I’ve been going back and forth on what I want my 2021 season review post to look like. What do I want to focus on? What do I want to look at critically? The 2021 season offered so much worth reporting on. Plenty of material to discuss, to reflect on, to say thank you and, unfortunately, to mourn.
Normality set in – Even though we are still in the midst of the pandemic in 2021, a little more normality set in. On some routes, spectators were allowed again. Even if the number of spectators was limited. For the drivers and the spectators on site, it was a step back into normal life.
Deficits revealed – Despite the return of Marc Marquez, things were not yet running smoothly at Honda. It was not until the middle of the season that Marc was able to put the first exclamation marks. But what became clear, even in the 2020 season, was that without Marc Marquez, not much was going right at Honda. Without him, Honda looked almost helpless. They should learn from this for the future and not put everything on the Marc Marquez card. Also the pilots from the supposed second row should be competitive with the Honda.
Losses mourned – The tragic death of Jason Dupasquier in Moto3 qualifying for the Italian Grand Prix at Mugello not only overshadowed the race, but was also the impetus for a discussion about safety in the smaller classes. Dupasquier crashed in qualifying and was injured by a rider behind him. He succumbed to these injuries in the hospital. The new rules are designed to counteract this. Smaller rider fields, higher age limits to enter the classes. The motorcycles are becoming more and more similar and the fields of riders in the smaller classes are getting bigger and bigger, which has led to an increasingly aggressive riding style. For me, however, the environment and the age of the riders also play a role. The young riders learn very quickly: Either you perform or you’re out, there’s enough talent waiting for another chance. This pressure creates mistakes. The new rules should make the junior classes safer. Let’s hope so, so that we don’t have to lament the loss of a young driver again.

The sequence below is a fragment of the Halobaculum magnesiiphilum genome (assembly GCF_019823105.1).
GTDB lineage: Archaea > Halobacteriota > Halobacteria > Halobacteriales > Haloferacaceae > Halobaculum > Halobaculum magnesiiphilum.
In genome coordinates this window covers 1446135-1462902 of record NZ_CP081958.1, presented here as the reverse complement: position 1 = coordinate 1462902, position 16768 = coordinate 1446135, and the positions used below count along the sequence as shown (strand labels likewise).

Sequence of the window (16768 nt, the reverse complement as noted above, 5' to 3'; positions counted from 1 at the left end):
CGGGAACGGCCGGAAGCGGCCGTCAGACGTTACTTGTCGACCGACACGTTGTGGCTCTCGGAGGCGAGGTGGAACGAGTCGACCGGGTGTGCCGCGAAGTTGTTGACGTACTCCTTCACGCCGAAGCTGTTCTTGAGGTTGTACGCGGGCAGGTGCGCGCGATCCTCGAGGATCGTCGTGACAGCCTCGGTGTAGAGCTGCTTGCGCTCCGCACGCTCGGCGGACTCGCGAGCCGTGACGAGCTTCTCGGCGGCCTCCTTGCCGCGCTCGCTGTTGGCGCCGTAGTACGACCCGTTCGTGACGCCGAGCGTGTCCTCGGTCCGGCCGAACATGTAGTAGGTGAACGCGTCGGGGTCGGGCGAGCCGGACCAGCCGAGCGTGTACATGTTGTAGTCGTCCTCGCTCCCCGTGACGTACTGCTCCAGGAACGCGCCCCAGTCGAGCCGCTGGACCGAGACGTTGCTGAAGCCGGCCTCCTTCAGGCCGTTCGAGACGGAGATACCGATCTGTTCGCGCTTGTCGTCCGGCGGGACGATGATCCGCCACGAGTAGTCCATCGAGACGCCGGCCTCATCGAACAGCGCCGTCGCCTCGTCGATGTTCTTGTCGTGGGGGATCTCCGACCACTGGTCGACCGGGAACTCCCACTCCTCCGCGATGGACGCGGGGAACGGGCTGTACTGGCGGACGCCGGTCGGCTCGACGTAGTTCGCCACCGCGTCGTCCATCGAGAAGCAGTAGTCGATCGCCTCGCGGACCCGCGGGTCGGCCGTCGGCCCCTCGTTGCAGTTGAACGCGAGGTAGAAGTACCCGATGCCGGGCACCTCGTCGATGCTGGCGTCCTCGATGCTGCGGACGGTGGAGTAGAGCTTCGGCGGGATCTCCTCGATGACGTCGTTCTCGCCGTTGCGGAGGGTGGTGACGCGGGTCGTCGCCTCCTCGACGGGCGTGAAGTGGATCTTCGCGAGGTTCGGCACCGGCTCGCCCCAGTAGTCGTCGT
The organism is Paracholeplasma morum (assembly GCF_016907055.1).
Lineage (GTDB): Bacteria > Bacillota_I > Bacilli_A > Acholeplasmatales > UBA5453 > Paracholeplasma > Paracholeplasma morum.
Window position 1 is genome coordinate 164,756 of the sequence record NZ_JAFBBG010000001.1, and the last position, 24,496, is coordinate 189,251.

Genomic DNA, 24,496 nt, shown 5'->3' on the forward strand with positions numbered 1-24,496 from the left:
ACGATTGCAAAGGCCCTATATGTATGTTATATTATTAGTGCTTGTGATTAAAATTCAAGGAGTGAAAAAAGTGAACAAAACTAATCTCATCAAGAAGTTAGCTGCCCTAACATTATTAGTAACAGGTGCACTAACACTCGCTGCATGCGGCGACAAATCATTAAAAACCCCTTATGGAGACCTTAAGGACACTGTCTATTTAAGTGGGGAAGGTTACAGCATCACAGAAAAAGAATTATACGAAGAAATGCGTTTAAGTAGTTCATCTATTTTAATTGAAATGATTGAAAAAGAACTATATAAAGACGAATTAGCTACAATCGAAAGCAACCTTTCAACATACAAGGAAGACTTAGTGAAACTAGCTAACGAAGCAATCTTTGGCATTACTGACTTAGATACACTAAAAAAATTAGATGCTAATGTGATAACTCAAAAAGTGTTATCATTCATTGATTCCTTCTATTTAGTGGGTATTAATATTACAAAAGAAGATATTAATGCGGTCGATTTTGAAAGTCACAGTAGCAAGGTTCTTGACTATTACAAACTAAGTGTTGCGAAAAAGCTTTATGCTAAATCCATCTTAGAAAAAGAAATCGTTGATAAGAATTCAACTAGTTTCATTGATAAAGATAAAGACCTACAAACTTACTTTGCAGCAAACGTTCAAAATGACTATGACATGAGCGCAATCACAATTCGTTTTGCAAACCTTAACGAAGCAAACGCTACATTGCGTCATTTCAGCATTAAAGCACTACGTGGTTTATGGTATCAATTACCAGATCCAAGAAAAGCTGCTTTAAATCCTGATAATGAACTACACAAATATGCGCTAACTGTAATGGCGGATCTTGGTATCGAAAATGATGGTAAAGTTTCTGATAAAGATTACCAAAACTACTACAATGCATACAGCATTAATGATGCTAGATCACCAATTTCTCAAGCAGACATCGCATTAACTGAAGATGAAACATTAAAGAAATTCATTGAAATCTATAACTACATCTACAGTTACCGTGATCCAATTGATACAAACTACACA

Triumphs were celebrated – Fabio Quartararo offered an incredible season and rewarded himself at Misano with his first MotoGP World Championship title, despite the fact that his Yamaha was not the dominant bike in the field. Quartararo managed to get everything out of his factory Yamaha – but also criticized Yamaha in the hour of triumph. Let’s hope that these frank words are received by the developers.
Dominance proven – Ducati’s decision in 2014 to hire Gigi Dall’Igna as racing boss was a decision for the future. With the engineering fox Dall’Igna, Ducati has managed to make its proud Italian diva rideable. So rideable, in fact, that after the first test and the fact that ten Ducati riders will be competing next season, there is talk everywhere of Ducati supremacy. Rightly?! Maybe so. Even if the other factories can still improve. In 2021, the team and constructors’ titles went to Borgo Panigale, so let’s see if the individual title also goes there.
Heroes honored – Valentino Rossi is one of the greats to leave the MotoGP stage. Yes, I know it sounds trite, but let’s be honest, that’s the way it is. Valentino Rossi is not only one of the most successful MotoGP riders, he also represents MotoGP like no other. To exaggerate – MotoGP is Valentino Rossi, Valentino Rossi is MotoGP. He knew how to stage himself like no other and thus create this hero status. Next season will be different, even if we will see the yellow 46 everywhere at the circuits of this world.
2021 offered a lot and for 2022 the first tests looked very promising. Now it’s time to recharge our batteries during the winter break and look forward to a great 2022 season.
Your Miss MotoGP